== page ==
Skip to Main Content
Ekstrom Library

Government Resources and International Information: Argentina


About Argentina

In 1816, the United Provinces of the Rio Plata declared their independence from Spain. After Bolivia, Paraguay, and Uruguay went their separate ways, the area that remained became Argentina. The country's population and culture were heavily shaped by immigrants from throughout Europe, but most particularly Italy and Spain, which provided the largest percentage of newcomers from 1860 to 1930. Up until about the mid-20th century, much of Argentina's history was dominated by periods of internal political conflict between Federalists and Unitarians and between civilian and military factions. After World War II, an era of Peronist populism and direct and indirect military interference in subsequent governments was followed by a military junta that took power in 1976. Democracy returned in 1983 after a failed bid to seize the Falkland (Malvinas) Islands by force, and has persisted despite numerous challenges, the most formidable of which was a severe economic crisis in 2001-02 that led to violent public protests and the successive resignations of several presidents. Source: World Factbook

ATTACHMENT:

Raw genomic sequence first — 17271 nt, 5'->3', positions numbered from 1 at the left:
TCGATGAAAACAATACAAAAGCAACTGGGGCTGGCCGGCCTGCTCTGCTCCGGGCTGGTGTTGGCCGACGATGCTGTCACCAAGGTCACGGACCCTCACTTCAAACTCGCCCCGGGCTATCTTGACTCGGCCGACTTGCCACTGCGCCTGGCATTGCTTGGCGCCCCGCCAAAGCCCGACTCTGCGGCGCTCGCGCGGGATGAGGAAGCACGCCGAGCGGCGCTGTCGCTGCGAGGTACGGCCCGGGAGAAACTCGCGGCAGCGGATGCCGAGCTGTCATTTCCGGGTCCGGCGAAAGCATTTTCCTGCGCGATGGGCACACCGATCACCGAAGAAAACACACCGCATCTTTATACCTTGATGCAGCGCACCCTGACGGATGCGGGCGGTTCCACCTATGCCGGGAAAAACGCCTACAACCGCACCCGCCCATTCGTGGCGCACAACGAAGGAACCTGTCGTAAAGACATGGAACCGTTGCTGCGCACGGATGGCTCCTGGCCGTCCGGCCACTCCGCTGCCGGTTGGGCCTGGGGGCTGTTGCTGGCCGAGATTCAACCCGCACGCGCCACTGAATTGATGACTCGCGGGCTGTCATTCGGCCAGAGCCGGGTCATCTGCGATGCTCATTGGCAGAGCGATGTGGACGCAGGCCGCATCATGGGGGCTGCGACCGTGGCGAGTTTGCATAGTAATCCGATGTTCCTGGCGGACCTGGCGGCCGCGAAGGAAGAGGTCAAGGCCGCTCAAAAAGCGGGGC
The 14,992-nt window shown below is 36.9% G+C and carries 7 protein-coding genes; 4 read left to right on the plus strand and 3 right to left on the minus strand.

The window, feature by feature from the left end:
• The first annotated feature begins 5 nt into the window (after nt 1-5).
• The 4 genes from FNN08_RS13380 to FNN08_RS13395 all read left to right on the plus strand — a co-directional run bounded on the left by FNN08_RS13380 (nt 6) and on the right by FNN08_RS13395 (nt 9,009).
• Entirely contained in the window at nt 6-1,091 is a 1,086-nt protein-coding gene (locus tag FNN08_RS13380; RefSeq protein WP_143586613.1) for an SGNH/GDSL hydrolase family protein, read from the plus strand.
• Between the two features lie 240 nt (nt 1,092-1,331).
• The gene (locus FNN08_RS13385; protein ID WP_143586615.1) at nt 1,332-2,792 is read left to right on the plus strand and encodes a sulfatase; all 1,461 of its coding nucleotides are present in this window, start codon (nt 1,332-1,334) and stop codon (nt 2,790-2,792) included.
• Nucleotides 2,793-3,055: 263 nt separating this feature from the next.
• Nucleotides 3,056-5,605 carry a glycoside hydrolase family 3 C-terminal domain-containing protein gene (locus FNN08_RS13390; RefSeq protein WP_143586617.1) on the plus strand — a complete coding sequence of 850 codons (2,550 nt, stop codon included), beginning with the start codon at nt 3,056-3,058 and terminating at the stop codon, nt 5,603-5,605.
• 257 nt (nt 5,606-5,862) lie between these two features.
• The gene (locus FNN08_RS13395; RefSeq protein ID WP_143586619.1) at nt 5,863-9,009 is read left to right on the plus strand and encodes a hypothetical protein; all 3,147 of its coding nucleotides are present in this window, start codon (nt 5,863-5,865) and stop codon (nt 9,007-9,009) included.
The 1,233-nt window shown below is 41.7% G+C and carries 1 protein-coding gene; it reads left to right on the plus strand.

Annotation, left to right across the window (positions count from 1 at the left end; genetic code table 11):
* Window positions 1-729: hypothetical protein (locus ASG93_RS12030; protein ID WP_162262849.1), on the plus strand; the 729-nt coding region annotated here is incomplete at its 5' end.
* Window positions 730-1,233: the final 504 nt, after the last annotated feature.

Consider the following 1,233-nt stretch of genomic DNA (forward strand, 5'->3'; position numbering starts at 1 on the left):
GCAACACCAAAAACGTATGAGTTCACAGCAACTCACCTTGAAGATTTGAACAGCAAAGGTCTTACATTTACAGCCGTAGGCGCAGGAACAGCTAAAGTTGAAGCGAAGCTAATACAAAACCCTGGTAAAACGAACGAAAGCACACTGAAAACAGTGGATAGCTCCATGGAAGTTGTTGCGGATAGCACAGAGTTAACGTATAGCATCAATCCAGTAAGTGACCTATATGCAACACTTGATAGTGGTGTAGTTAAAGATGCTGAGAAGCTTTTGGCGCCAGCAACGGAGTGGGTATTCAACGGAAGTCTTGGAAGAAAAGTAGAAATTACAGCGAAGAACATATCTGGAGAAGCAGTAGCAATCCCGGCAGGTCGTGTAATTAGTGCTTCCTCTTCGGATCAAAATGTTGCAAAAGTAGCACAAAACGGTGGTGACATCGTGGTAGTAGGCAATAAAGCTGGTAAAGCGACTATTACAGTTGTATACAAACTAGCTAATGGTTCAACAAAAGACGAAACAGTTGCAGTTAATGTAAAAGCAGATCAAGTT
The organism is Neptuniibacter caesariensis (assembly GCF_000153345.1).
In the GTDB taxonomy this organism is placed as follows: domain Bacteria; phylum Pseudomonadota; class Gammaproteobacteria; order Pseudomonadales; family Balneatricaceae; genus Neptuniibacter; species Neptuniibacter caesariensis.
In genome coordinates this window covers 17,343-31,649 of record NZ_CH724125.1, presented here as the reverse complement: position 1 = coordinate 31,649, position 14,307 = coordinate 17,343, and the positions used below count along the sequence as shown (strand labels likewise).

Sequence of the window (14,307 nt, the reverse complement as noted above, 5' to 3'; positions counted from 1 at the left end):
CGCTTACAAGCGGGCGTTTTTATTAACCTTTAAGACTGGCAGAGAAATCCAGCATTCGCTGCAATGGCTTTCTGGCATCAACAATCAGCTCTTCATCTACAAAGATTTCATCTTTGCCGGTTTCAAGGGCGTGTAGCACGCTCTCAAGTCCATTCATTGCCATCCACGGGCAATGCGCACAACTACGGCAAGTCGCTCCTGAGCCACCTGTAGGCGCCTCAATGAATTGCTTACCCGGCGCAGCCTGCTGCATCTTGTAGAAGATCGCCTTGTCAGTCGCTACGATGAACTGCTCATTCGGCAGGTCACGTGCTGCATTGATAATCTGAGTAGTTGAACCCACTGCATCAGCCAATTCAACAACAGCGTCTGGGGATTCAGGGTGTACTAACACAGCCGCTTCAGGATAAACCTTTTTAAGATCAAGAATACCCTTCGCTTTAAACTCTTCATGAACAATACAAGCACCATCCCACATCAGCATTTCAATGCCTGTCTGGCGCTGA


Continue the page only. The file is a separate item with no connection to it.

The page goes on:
Argentina: Communications, Journalism, Media and Internet

Argentina: Economy, Business, Cryptocurrency, Labor, Banking, Industry and Trade

Argentina: Education, Literacy and Libraries

Argentina: Environment, Climate, Geology, Energy, Animals and Natural Disasters

Argentina: Equality, Democracy, Civil and Human Rights

Argentina: General Information, Maps and Statistics

Argentina: Health, Disability, Safety, Nutrition and Fitness

Argentina: History, Anthropology and Geography

Argentina: Housing and Construction

Argentina: International Relations, Diplomacy and Foreign Assistance

Argentina: Judicial System, Courts and Law

Argentina: Military, Defense, Security, Veterans, Intelligence and Terrorism

Argentina: Population, Census, Immigration, Refugees and Migration

Argentina: Public Safety, Law Enforcement and Crime

Argentina: Transportation and Infrastructure